We’d also highly recommend you visit the Stone Town, which is the old part of Zanzibar city and therefore steeped in history (do make sure you cover up for this, out of respect for the local people). Walk around the streets and gaze up at the architecture which really shows the impact of various cultures along the centuries: Africa, the Arab region, India, and Europe. Shop for spices and woven baskets in the market, and visit the Anglican Cathedral of Christ Church, a unique monument marrying gothic and islamic cultures. It’s also host to a thought-provoking slave monument.
Serengeti safari holiday
How many days to stay in Serengeti
We also stayed in the Serengeti National Park for three days, and again, it felt like enough time, not least because you see so much wildlife every minute of the day. We naively thought it might be hard to spot animals, and then we saw three lions just chilling next to the airport.
Serengeti – how to get there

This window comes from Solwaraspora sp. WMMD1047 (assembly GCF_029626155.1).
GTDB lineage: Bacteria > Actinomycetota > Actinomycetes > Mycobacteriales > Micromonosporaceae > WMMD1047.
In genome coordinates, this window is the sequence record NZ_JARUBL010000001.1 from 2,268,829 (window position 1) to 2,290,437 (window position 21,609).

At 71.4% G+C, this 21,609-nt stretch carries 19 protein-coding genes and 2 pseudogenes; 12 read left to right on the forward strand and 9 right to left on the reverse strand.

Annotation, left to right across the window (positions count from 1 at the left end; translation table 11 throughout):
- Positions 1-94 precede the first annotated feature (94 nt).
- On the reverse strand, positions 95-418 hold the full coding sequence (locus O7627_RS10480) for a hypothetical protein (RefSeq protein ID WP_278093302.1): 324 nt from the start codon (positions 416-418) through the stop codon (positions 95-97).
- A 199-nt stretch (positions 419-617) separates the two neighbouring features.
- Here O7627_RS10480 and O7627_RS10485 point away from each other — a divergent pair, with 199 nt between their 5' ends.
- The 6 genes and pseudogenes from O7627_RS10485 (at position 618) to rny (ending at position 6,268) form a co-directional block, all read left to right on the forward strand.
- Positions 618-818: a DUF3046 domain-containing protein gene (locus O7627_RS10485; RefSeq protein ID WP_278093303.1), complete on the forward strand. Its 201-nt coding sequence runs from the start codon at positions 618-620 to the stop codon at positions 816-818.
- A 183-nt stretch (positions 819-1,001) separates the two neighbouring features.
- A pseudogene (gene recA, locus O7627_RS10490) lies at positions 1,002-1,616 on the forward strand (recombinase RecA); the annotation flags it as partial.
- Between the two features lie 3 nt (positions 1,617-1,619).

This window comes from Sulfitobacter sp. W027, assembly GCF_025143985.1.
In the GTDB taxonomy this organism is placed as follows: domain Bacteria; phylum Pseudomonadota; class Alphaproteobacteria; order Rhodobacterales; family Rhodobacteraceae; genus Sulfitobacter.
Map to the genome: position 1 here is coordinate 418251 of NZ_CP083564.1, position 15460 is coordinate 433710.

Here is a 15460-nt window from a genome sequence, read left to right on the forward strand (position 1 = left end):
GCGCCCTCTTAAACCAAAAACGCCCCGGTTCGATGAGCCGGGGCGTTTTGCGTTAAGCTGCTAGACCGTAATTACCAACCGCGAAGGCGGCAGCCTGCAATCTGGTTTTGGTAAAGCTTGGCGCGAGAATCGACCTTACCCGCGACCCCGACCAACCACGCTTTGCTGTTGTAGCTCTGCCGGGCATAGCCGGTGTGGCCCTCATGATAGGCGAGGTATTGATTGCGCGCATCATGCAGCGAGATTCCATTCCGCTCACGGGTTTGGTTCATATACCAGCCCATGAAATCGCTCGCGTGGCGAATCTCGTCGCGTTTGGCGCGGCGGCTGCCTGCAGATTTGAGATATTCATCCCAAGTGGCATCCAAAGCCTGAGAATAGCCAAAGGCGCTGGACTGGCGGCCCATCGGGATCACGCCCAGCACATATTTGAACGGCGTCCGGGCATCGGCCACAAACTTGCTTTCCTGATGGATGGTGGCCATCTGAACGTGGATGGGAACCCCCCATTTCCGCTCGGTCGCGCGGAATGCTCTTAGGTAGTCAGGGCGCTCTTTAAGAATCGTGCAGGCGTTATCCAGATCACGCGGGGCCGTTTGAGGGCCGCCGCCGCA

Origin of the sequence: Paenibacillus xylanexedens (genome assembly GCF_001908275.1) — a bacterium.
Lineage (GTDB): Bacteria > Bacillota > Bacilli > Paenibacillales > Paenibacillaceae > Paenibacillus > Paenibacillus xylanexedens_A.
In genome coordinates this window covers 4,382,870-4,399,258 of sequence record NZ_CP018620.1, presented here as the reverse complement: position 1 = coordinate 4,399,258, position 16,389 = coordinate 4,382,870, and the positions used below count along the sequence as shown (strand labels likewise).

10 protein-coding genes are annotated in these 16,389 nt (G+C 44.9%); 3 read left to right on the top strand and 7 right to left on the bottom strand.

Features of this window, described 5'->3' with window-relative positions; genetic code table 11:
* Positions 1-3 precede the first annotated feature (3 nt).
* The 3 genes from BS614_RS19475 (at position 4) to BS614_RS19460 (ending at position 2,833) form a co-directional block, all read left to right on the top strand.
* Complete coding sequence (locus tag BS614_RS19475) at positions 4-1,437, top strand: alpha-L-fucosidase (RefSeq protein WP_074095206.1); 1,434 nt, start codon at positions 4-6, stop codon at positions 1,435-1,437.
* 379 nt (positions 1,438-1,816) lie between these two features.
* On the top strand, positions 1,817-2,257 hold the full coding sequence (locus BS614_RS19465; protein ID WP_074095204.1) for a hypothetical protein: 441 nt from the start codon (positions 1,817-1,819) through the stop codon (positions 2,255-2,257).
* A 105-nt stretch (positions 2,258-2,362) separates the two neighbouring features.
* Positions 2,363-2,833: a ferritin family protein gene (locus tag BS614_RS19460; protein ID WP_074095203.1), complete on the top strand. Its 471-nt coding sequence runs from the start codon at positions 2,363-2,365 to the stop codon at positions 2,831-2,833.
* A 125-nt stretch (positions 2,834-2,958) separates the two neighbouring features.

We flew to Serorena airport by charter plane, which takes around 2h40 minutes, with a few stops along the way, including Mount Kilimanjaro, which is a nice way to tick it off the list without actually having to climb it!
Where to stay in the Serengeti
We stayed in on the the newest members of the Melia family, the Melia Serengeti Lodge. It was pretty much the safari lodge experience we dreamed of, and then some – and we especially loved its sustainable ethos. First off, it’s surrounded by pure nature, otherwise known as of the 15,000km2 of Serengeti National Park, overlooking the River Mbalageti valley. Try beating that view every morning, especially as each one of the rooms and suites face that way, which is also where the sun sets.